With crystal meth among gay men becoming a hot topic again (Queerty readers had explosive reactions to a recent claim that gay men are dancing with death), we wondered what kind of hurdles await our gay brothers who are actually trying to beat their drug habits rather than withstanding yet another lecture. So we sought out some practical advice.
The biggest challenge, according to therapist and addiction expert David Fawcett, is beating the strong connection formed between drugs & booze and sex, particularly the startling connection between Meth and sex. It is the leading cause of relapse, Fawcett believes, because meth addicts have a hard time doing one without the other. Sex and booze pose a similar trap.
Fawcett has just released a new book, Lust, Men and Meth: A Gay Man’s Guide to Sex and Recovery. We asked him to outline five ways to break the dangerous connection between sex and addiction.
Fawcett’s five practical tips make sense for meth addicts, or anyone trying to recover from drug, alcohol, or sex addiction – or those just looking to push the reset button on their sex life.
1. Take a break from sex.
Okay, we may have lost most of you right there. But cleansing the palate is crucial for an addict who has been pigging out at the buffet for too long. “Sexual desire may be dormant for a while anyway,” says Fawcett, “and that’s not a bad thing.”
“The break also gives the brain a chance to readjust to a lower volume of stimulus,” adds Fawcett. In other words, after some time away from sex it might not take hours of porn and a cast of thousands to get to the finish line.
2. Get out of drug mode by changing your habits.
The constant drumbeat of sex and more sex that characterizes meth or sex addiction has to be arrested – before you’re arrested. To do it, avoid other drugs and even alcohol.
“Get rid of all your sexual apps and online hookup accounts,” says Fawcett, “and change your phone number and other contact information.” This might seem severe for a regular dude who just wants to get laid, but we’re talking about people caught in a dangerous spiral of compulsive sex and drugs. Desperate times call for desperate measures.
And if you’ve got your eye on a hot new man, “make a date, not a hookup,” says Fawcett.
Okay, so maybe you will miss the dark mysteries, groups, and base piggishness of your previous sex life. Get over it, says Fawcett. “It’s unsustainable, unhealthy, and ultimately unsatisfying,” he says.
And get ready to give up your favorite porn sites. “Porn keeps addictive thinking alive,” says our expert, “especially videos you associate with abuse.”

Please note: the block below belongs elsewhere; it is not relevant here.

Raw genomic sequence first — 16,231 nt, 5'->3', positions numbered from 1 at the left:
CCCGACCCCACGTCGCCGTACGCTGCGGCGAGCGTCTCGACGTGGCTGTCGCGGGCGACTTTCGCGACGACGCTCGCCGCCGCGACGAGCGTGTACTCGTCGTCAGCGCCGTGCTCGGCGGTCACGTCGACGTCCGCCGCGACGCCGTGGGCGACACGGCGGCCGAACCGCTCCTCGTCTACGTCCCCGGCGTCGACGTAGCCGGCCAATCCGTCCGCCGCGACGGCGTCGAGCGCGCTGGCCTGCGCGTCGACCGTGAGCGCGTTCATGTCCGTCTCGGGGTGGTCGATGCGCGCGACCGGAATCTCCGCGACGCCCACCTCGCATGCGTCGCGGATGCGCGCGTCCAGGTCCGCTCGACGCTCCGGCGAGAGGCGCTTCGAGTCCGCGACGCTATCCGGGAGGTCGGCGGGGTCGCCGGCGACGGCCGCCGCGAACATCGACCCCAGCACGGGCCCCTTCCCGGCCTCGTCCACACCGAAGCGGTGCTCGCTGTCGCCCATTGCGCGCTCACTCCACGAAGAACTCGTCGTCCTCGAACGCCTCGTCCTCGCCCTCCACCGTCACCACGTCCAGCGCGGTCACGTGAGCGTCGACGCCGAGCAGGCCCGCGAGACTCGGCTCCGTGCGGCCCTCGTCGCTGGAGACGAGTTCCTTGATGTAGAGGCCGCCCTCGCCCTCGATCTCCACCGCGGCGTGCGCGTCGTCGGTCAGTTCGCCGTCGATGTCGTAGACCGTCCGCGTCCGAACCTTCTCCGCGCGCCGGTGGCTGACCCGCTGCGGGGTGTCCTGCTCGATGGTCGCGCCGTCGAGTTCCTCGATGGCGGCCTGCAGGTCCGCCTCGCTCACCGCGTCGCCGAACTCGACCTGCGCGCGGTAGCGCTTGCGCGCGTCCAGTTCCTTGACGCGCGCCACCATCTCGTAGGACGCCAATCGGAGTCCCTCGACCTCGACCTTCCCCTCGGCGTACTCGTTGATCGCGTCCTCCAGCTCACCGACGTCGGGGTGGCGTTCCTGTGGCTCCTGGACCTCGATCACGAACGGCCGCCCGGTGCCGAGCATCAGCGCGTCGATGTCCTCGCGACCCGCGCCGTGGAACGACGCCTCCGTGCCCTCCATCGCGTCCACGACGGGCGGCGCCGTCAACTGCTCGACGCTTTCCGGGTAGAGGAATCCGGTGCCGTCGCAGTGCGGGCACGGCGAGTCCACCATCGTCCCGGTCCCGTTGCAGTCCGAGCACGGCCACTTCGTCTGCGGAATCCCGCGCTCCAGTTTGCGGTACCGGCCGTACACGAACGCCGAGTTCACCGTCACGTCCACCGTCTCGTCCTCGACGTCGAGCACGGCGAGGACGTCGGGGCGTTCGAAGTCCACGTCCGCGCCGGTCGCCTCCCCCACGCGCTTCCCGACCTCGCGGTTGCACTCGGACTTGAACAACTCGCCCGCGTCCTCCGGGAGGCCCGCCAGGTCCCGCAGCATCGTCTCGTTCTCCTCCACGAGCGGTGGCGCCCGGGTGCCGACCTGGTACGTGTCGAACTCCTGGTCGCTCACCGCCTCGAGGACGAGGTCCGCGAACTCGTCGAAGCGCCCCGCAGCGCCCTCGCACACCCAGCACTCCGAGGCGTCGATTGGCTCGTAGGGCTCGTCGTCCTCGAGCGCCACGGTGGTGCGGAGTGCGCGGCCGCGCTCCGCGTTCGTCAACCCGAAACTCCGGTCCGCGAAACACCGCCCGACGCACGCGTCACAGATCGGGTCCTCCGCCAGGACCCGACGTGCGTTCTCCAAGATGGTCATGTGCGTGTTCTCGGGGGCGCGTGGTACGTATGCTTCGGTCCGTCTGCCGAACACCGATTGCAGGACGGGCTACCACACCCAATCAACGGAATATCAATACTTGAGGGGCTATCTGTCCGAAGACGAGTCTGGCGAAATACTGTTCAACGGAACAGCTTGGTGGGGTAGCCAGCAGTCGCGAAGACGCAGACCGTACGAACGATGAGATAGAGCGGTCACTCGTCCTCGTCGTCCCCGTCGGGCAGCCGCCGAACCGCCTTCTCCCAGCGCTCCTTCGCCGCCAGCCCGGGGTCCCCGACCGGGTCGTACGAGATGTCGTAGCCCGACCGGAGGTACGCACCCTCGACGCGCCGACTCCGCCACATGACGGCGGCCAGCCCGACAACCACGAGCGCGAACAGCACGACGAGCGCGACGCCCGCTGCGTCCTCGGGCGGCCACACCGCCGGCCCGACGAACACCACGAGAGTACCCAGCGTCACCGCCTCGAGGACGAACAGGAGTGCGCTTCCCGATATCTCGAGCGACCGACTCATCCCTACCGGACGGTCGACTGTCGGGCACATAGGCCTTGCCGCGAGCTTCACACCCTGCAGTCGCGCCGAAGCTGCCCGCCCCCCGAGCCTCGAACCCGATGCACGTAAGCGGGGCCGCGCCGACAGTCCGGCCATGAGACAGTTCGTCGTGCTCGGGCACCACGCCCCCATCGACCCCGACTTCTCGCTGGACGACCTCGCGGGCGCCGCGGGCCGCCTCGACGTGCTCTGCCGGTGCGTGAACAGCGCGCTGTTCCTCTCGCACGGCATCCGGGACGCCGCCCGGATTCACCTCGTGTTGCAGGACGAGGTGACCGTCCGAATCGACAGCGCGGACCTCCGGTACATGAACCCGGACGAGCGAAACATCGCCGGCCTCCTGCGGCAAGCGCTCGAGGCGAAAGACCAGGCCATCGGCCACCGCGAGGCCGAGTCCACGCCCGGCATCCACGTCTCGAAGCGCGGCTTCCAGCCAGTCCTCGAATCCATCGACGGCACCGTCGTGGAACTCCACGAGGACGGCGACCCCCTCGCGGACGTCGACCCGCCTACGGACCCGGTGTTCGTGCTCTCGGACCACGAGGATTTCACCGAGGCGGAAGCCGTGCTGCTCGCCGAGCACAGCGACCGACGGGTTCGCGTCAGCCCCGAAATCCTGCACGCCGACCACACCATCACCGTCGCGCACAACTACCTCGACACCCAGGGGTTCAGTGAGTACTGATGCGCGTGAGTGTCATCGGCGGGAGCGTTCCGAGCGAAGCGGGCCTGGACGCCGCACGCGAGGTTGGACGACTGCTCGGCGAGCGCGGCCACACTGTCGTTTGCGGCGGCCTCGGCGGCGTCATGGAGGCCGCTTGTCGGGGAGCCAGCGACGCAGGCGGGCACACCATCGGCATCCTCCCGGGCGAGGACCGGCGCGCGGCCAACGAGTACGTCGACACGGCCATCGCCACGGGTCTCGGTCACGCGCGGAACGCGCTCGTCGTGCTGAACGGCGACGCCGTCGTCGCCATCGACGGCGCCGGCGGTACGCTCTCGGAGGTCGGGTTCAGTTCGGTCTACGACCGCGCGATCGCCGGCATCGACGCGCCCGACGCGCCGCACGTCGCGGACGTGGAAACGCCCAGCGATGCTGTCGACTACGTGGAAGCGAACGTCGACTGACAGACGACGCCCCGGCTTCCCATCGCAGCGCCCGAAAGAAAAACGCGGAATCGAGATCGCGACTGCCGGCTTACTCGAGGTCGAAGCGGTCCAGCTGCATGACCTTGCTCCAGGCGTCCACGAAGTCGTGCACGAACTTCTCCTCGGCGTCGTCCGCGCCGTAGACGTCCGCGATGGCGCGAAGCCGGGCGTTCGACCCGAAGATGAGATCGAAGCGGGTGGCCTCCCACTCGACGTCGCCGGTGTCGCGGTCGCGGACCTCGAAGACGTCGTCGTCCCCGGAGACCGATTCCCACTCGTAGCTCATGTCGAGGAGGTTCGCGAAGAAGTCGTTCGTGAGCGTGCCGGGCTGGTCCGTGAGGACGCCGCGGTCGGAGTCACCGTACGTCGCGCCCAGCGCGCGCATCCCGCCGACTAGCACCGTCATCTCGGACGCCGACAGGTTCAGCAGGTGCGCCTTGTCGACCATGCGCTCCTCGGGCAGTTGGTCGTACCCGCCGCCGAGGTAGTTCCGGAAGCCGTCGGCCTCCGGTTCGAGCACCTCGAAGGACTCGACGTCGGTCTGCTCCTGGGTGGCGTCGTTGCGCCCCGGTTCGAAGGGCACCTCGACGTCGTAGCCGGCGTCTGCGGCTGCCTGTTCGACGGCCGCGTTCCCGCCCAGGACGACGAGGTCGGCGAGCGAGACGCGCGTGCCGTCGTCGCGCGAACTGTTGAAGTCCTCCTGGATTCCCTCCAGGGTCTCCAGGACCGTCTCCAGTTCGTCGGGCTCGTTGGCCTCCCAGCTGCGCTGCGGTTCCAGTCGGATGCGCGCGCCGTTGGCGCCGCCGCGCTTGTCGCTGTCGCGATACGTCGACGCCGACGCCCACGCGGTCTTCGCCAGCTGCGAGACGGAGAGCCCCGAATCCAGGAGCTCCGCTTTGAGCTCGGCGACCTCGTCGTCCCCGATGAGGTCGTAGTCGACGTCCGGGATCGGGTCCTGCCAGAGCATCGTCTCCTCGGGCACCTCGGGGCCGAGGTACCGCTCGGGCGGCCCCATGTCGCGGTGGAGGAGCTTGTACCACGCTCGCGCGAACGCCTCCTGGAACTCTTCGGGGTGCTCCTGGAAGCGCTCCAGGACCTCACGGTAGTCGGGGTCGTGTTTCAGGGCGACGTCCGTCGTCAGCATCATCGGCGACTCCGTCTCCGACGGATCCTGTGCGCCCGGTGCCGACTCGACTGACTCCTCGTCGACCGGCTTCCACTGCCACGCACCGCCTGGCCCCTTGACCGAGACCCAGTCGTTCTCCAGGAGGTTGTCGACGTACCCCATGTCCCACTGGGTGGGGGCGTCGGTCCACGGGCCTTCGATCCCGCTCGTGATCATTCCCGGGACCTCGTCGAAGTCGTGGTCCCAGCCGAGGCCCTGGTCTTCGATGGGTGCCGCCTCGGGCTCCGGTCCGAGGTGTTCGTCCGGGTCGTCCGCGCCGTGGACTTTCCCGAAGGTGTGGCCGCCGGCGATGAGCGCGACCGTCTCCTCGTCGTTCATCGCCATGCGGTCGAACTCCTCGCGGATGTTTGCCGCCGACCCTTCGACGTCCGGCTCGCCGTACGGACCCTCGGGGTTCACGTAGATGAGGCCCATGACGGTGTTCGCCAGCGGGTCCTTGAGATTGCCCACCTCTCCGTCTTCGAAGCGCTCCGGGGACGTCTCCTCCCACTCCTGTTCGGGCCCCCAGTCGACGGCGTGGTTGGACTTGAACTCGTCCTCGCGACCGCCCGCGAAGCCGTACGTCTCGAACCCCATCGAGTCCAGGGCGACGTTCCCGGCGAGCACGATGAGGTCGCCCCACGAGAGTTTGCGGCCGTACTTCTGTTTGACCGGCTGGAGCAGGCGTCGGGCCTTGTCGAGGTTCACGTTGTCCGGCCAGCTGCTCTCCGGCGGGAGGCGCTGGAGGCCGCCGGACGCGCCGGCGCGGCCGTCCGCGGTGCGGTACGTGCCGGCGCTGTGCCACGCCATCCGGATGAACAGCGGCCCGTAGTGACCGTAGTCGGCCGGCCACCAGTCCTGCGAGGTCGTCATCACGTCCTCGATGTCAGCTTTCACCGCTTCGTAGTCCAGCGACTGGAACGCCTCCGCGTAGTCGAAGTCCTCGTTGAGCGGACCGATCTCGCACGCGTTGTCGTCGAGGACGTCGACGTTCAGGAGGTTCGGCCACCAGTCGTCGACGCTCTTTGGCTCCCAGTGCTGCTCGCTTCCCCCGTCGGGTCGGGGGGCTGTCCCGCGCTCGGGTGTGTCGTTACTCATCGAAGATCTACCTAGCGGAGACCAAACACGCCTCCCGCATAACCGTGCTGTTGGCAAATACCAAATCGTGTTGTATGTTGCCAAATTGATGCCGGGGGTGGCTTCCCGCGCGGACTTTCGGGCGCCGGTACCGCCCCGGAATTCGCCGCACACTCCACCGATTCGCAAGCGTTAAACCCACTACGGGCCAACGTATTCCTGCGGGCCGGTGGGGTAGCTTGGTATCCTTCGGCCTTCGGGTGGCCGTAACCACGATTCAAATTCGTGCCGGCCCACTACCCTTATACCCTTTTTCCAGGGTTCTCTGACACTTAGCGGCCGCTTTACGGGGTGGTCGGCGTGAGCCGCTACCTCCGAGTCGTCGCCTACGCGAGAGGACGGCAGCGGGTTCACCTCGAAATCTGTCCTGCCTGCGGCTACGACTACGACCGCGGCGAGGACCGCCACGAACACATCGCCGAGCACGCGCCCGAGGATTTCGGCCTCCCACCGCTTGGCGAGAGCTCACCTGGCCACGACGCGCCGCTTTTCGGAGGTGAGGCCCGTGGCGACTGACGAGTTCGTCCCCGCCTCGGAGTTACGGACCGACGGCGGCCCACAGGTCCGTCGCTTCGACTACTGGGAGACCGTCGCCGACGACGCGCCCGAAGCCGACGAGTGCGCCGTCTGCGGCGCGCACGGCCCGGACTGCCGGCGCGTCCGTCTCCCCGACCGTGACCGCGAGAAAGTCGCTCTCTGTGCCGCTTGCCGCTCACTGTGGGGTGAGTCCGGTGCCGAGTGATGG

It also makes it tougher to get aroused in real life when you have unrealistic sexual Olympics playing in your head.
4. Redefine what sexual pleasure means to you.
Get out of your head and into your fingertips, Fawcett advises. “Rather than being up in your head with fantasies, many of them associated with being high, focus on physical sensations in the here and now.” Sounds like the good doctor just recommended lots of healthy masturbation. Score!
Our sex expert also believes you should do your best Cher impression and turn back time. “What got you off before you started acting compulsively?” Fawcett asks. “Those original thoughts are still there. Reclaim them.” Although sex without drugs might feel quiet and even scary compared to the outrageousness of sex wth drugs or alcohol, “it can also be more subtle, more intense, more erotic, and more satisfying,” says Fawcett.
5. Dial up your capacity for intimacy.
Drug-fueled sex is usually the opposite of emotional or intimate, so for addicts trying to recover, intimacy must be relearned. “Explore sex with one person at a time, once you begin having sex again,” Fawcett advises, “and stay consciously present with them during sex, not distracted with some fantasy in your head.”
To be a truly giving sexual partner, “grow your empathy,” Fawcett says. Treat the man under the sheets as someone you care about, not a slab of beef. Consider how your actions — your touch, your words — affect them. Selfishness is rarely sexy.
Finally, be patient. “Many gay men have never had sex without a substance of some kind,” says Fawcett. Rebuilding a healthy sex life – or building one for the first time – benefits from a healthy support systems, self-esteem, and perhaps a good therapist if your challenges continue.